Genomics and proteomics have held out the promise of individualized medicine for the last 10 or 20 years, but clinical medicine has not yet delivered on this promise. Some cancers, such as breast cancer and some hematologic malignancies, have been at the forefront of individualized therapeutic approaches by integrating molecular biomarkers into treatment decision algorithms. Until recently, the treatment of colorectal cancer (CRC) has lagged behind these other cancers in this regard and therapeutic decisions have been solely empirical. Data from various clinical trials and translational studies have now opened the door for individualized treatment approaches by identifying patients with metastatic CRC who are most likely to benefit from antibodies against the epidermal growth factor receptor (EGFR), cetuximab and panitumumab. Activating mutations of KRAS, a downstream mediator of EGFR signaling, has been shown to render EGFR antibodies ineffective, such that analyzing tumors for these mutations has become mandatory before the use of EGFR antibodies is considered in CRC. Beyond KRAS, several additional biomarkers are currently being investigated as potential positive or negative predictors for the efficacy of EGFR-targeted therapy. Most of these markers are alterations of molecules integrated in the EGFR pathway. This review will focus on the type and quality of evidence that has been gathered to date to predict resistance to monoclonal antibodies against EGFR in CRC.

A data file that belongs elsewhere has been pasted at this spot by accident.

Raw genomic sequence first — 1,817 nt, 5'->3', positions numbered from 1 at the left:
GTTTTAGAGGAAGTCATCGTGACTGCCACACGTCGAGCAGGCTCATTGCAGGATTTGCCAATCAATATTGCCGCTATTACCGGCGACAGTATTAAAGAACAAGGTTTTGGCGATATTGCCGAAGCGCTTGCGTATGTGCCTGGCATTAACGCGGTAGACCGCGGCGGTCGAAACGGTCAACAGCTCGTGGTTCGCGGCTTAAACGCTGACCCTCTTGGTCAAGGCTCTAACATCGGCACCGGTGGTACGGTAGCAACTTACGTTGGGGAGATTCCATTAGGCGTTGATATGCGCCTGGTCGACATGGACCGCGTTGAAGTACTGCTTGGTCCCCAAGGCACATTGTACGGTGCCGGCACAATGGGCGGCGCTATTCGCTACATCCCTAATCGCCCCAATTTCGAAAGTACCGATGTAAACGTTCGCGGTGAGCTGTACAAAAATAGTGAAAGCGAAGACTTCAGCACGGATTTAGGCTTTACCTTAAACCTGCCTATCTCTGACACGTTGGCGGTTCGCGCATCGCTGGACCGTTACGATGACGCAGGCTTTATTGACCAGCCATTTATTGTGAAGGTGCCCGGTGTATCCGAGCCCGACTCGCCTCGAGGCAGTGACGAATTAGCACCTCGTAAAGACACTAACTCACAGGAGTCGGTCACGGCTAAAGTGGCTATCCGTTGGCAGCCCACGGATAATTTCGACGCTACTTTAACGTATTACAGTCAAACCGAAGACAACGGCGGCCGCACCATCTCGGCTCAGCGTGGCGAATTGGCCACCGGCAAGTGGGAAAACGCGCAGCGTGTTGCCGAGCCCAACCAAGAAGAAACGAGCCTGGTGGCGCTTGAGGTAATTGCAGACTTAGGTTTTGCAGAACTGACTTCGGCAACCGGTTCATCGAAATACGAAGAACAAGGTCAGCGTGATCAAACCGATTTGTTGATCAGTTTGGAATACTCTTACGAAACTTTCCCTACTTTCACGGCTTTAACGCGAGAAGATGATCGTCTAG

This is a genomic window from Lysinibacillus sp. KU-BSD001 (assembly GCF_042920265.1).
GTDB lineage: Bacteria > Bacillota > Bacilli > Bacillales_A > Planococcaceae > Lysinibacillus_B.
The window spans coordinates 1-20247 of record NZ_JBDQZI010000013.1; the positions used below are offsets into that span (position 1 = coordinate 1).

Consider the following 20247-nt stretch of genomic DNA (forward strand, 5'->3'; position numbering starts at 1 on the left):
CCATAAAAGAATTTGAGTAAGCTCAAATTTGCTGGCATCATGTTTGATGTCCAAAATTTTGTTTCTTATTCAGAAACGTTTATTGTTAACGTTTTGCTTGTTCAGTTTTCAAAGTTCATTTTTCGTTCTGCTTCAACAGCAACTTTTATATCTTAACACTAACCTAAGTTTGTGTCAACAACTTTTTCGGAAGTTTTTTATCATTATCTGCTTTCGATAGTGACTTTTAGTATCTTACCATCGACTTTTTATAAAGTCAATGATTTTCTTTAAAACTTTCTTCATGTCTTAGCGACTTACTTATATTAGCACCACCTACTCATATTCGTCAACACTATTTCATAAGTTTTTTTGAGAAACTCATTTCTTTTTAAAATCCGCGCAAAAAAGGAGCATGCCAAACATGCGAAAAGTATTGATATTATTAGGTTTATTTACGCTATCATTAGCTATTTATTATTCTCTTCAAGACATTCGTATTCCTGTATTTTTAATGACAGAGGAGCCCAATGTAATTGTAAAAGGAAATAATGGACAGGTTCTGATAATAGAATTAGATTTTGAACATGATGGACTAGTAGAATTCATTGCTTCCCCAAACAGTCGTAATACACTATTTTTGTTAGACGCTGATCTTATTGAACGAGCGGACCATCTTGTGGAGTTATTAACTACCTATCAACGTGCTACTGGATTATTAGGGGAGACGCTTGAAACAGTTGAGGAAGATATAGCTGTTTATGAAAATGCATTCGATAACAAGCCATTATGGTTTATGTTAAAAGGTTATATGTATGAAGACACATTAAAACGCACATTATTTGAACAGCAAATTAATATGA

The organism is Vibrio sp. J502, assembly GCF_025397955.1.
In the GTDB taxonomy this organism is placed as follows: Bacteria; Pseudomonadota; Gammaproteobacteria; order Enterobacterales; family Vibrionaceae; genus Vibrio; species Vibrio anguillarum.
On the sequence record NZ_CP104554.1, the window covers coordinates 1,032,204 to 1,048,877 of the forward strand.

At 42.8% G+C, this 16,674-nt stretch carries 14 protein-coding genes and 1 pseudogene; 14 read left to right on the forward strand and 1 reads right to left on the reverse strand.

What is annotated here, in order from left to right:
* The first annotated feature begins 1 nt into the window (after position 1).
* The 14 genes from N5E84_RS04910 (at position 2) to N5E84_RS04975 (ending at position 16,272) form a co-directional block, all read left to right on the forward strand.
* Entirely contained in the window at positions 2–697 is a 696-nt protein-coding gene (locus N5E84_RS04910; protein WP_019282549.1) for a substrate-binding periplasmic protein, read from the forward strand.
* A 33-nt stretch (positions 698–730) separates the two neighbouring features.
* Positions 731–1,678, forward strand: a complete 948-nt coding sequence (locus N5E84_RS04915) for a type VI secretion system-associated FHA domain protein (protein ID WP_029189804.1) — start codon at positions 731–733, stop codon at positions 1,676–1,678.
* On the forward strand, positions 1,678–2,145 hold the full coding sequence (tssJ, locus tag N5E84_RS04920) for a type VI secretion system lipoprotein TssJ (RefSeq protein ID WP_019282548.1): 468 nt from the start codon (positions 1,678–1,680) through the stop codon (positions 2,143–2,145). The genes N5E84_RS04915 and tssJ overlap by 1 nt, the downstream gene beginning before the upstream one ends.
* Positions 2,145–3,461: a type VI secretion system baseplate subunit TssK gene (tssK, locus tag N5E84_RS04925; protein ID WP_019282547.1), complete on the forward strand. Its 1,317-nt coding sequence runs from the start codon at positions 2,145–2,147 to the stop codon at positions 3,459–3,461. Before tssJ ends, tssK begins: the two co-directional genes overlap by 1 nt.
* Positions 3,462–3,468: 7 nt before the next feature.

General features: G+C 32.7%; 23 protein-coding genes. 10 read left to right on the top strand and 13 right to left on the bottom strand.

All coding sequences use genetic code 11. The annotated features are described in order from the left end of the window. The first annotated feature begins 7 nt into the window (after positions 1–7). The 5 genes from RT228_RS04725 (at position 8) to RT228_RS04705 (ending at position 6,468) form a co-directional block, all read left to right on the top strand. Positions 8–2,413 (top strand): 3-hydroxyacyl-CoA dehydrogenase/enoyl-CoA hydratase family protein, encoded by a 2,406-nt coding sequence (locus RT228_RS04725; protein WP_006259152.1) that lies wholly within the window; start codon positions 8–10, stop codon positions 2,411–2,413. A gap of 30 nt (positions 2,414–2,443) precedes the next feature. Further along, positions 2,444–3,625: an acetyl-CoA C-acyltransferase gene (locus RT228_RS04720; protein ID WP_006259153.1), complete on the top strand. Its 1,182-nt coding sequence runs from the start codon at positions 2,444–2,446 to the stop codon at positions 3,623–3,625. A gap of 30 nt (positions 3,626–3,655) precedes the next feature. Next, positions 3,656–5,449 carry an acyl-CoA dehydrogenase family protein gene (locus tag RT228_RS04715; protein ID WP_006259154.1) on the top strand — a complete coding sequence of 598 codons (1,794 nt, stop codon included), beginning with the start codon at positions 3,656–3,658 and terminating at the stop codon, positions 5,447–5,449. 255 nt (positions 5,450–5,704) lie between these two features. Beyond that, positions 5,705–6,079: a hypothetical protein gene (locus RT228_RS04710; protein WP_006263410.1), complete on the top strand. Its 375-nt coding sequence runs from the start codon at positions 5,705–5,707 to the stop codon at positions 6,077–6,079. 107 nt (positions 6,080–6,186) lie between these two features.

ASJC Scopus subject areas
- Cancer Research